The new Mercedes-Benz E-Class has become the world's first standard production car to have been granted a test license for researching self-driving technology on Nevada's public roads. 3 examples of the car will now be plying in regular traffic conditions in the American state.
At last year's Consumer Electronics Show, Audi tested an autonomous A7 concept on public roads by completing a 560mile journey from San Francisco to Las Vegas. The difference between the feats accomplished by Audi at last year's show and Mercedes-Benz at CES 2016 is that the new E-Class only required minor updates to its Drive Pilot control unit to make it fully-autonomous as the standard car itself comes equipped with a bunch of intelligent technologies. Mercedes claims that other autonomous test vehicles require lots of hardware and software additions like sensors, modified steering systems and an adapted electronic steering program, as was the case with the autonomous A7.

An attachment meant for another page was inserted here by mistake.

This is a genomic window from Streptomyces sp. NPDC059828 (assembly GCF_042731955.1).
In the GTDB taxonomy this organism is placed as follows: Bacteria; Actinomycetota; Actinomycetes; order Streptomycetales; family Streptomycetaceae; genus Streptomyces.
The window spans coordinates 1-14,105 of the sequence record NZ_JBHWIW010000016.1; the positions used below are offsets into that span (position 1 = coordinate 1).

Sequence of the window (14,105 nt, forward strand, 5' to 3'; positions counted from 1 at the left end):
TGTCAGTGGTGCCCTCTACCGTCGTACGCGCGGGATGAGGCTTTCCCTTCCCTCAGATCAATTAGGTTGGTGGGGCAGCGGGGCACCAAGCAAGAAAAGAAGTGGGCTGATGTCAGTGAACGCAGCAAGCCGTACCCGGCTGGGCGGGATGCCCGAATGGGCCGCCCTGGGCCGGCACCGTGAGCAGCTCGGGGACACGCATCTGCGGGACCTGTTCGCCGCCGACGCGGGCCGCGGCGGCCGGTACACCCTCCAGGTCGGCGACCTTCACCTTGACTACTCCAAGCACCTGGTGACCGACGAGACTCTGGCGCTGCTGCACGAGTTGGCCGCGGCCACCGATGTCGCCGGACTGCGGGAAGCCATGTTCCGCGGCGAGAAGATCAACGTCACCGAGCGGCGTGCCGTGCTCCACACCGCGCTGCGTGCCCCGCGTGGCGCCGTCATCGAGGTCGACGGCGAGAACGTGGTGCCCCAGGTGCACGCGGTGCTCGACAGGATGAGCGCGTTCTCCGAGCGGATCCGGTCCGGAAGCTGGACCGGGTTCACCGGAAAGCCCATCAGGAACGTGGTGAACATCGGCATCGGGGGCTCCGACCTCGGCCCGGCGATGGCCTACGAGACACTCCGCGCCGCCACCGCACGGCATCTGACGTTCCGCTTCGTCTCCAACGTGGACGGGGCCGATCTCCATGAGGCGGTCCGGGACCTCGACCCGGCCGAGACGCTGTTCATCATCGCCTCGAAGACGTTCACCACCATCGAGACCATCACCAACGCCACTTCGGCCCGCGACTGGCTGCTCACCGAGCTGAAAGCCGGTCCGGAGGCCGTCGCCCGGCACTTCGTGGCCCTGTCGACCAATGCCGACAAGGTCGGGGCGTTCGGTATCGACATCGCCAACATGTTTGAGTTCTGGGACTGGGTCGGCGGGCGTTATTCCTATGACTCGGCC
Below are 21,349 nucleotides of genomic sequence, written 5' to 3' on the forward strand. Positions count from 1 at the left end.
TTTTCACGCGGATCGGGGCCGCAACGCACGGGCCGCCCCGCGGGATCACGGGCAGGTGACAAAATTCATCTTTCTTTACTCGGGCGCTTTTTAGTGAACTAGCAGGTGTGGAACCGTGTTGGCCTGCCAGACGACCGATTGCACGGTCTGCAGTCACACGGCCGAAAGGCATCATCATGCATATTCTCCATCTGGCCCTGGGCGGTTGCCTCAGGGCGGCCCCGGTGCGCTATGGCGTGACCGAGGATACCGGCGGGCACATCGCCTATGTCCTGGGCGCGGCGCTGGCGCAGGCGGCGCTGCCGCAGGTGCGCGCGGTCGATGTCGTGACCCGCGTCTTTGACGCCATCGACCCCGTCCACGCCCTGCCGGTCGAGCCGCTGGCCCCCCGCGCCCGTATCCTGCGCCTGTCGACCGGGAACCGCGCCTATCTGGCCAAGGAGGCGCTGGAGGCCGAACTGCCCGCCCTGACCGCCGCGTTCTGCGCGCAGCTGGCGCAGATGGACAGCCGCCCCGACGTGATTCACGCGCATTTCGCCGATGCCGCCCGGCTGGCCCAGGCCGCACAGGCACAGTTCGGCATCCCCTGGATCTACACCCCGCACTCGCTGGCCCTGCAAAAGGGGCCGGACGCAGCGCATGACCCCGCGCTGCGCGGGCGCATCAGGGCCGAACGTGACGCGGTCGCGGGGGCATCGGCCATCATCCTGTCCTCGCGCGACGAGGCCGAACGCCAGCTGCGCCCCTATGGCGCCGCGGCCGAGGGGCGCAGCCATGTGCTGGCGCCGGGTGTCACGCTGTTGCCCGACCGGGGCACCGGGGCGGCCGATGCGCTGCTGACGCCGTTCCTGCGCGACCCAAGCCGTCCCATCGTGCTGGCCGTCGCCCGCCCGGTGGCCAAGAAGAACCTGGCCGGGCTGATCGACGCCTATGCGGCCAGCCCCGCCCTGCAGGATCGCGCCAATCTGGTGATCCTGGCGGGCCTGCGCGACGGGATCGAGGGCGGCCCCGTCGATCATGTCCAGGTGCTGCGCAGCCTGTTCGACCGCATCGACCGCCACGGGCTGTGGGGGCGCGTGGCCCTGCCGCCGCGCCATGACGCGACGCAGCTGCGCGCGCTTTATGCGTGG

Prof. Thomas Weber, Member of the Board of Management of Daimler AG, said, "The fact that Mercedes- Benz is the world's first vehicle manufacturer to be awarded such a license shows that we are a step ahead when it comes to autonomous Driving. The new E-Class is therefore another big step to the fully automated vehicle."
The state of Nevada is seen as a pioneer in the field of autonomous technology as it passed regulations on self-driving vehicles back in 2011. The state allows self-driving tests to be performed on all interstate and state highways and only requires human inputs for turning, merging and departing. Additionally, the car must have 2 occupants present inside it during test drives of which one must be seated behind the wheel. 2 self-driving Daimler Feightliner Inspiration trucks have already been operating on Nevada's roads since May last year.